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electoral systems

Asked by WrenM | Dec 20, 2007 | AS Level > Politics > Revision
WrenM asks:

I'm a bit stuck on detail for this question for revision for my January mocks!

Outline four electoral systems used in the UK?

etutor answers:

There are several different electoral systems currently being used in the UK. For elections to the House of Commons, the system of FPTP (First Past The Post) is used to elect MPs. This is also known as the ‘simple plurality system’ where the winning candidate in each of the 659 single member seats simply needs more votes than any other candidate, and not necessarily an overall majority of the total votes cast. The party winning the largest number of seats becomes the Government. Voters only have one vote and, because many votes are wasted on losing candidates, it can be said that this system is unfair. This voting system is not proportional (the % of votes cast nationally for a party is not equal to the % of seats it wins) and discriminates against third parties, unless their support is geographically concentrated, and so favours more of a two party system. The present Government won a majority of 67 seats in 2005, despite only winning 36% of the national vote.

The Scottish Parliament and Welsh Assembly both use a different system called AMS (Additional Member System). Each voter has two votes, one for the constituency MSP/MWA and the other for a party on a regional party list, where each party nominates a number of candidates for these ‘top up’ seats, and places them in order. The country is divided into a number of regions based on the population size and each region contains several constituencies. Individual constituency representatives are elected (called an MSP in the Scottish Parliament and a MWA in the Welsh Assembly). The total votes cast in each region, together with the seats gained in the constituency vote determines how many additional members the parties win as regional members, who are chosen from the lists based on the voter’s regional party vote. For example, if a party is entitled to three additional members then the first three candidates on its list are elected. In general, the more constituencies won outright by a party, the fewer top-up members will be elected. The aim of the system is to produce a more proportional outcome. In 2007, the effect of the system in Scotland was to make the SNP the largest party by a single seat. The SNP formed the new executive, though it has a minority of seats in the Scottish parliament, and is thus unable to introduce truly controversial legislation.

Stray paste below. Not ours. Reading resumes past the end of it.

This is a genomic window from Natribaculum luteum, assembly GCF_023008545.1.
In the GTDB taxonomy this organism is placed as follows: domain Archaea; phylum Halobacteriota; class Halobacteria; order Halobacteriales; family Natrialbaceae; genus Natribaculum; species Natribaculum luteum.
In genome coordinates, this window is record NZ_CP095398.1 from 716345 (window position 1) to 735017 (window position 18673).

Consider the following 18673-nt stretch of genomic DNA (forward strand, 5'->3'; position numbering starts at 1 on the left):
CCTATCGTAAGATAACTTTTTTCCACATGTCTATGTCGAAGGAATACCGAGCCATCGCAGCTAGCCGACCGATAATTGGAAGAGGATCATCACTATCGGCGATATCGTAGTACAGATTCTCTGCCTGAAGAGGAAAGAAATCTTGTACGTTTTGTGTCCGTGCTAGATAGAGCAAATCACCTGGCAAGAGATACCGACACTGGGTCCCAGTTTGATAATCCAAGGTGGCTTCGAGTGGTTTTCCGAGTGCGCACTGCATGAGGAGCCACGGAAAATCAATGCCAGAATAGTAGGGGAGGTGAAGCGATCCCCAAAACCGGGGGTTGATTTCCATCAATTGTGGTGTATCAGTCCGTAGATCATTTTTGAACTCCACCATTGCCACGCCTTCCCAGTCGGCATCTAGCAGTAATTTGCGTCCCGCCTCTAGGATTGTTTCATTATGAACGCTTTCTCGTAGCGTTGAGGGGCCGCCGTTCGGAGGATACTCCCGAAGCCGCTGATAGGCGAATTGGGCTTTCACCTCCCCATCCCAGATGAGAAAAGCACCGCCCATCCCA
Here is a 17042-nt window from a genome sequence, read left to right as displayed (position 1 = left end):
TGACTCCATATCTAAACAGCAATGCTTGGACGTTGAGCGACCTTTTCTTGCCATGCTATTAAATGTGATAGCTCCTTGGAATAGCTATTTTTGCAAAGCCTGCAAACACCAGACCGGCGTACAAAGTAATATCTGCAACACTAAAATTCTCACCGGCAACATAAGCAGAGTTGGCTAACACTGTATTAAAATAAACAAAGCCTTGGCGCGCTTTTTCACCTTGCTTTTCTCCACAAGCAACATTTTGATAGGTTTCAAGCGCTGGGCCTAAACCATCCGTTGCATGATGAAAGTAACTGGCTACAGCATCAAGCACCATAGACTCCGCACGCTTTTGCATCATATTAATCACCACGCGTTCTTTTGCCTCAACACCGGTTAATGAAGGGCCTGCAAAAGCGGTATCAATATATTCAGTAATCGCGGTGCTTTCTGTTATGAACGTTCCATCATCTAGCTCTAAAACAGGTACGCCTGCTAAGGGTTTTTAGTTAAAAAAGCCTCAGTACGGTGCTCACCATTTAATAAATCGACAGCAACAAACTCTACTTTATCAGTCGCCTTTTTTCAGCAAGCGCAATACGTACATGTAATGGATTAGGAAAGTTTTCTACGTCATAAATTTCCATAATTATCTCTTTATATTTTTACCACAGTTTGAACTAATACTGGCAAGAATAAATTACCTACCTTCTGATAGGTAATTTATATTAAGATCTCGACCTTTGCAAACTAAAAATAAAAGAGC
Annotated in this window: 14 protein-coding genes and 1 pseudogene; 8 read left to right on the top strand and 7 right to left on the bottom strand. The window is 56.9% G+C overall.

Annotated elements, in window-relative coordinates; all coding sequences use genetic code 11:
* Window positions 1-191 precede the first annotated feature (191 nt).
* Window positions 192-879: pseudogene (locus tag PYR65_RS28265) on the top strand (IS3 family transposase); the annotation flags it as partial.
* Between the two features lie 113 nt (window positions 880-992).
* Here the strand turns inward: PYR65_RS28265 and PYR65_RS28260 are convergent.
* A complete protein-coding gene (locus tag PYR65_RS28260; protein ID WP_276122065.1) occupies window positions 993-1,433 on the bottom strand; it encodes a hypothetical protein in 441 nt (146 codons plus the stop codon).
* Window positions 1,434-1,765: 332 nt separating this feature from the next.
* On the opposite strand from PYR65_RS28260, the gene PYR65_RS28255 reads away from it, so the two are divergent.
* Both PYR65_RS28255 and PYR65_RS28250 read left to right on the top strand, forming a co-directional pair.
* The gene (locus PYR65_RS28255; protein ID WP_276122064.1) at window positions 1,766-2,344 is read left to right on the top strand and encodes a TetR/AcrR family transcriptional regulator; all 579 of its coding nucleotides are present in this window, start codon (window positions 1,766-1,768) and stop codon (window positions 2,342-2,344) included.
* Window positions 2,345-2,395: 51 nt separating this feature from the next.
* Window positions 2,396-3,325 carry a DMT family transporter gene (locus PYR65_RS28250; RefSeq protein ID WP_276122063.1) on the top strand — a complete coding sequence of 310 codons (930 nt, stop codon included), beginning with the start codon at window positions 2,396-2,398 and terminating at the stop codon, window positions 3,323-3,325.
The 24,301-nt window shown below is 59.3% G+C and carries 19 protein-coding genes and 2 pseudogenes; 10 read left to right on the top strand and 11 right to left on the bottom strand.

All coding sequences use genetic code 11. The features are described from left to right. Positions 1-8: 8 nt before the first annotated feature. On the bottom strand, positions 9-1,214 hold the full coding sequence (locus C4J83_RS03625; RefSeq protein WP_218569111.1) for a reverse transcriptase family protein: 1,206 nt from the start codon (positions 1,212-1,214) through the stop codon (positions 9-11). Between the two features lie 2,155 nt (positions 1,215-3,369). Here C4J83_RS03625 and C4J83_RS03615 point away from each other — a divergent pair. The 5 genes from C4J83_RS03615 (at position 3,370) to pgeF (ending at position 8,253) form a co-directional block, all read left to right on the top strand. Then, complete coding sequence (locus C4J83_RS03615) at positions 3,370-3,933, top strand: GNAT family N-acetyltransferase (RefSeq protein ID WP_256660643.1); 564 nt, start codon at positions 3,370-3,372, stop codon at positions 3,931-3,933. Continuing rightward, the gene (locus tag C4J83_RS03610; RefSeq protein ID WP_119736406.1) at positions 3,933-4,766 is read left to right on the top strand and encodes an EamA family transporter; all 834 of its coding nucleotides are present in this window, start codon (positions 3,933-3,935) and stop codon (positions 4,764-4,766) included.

A third type of electoral system used in the UK is that used for electing a Member of the European Parliament, called the Regional Closed Party List System. This is a strict PR system, and England is split up into nine electoral regions, with Scotland and Wales each constituting a region. Voters do not vote for individual candidates, but rather simply for a party, and each region elects up to 11 MEPs, with party representation depending upon the proportion of votes cast for it in that region. The ballot paper lists the names of candidates for each party in an order of priority determined by the parties.The effect of the system is to ensure representation for smaller parties - such as UKIP and the Greens.

A fourth system is the Supplementary vote, used to elect the Mayor of London. Voters mark their ballot paper with their first (1) and second (2) preferences. The first preference votes are totalled for each candidate. The top two contest the 'final'. The second preferences for all the losing candidates, wherever they are cast for one of the two remaining candidates, are added to their totals. At the end of the process, the candidate with the greater number of first and second preference votes combined becomes mayor.

I hope this is helpful.

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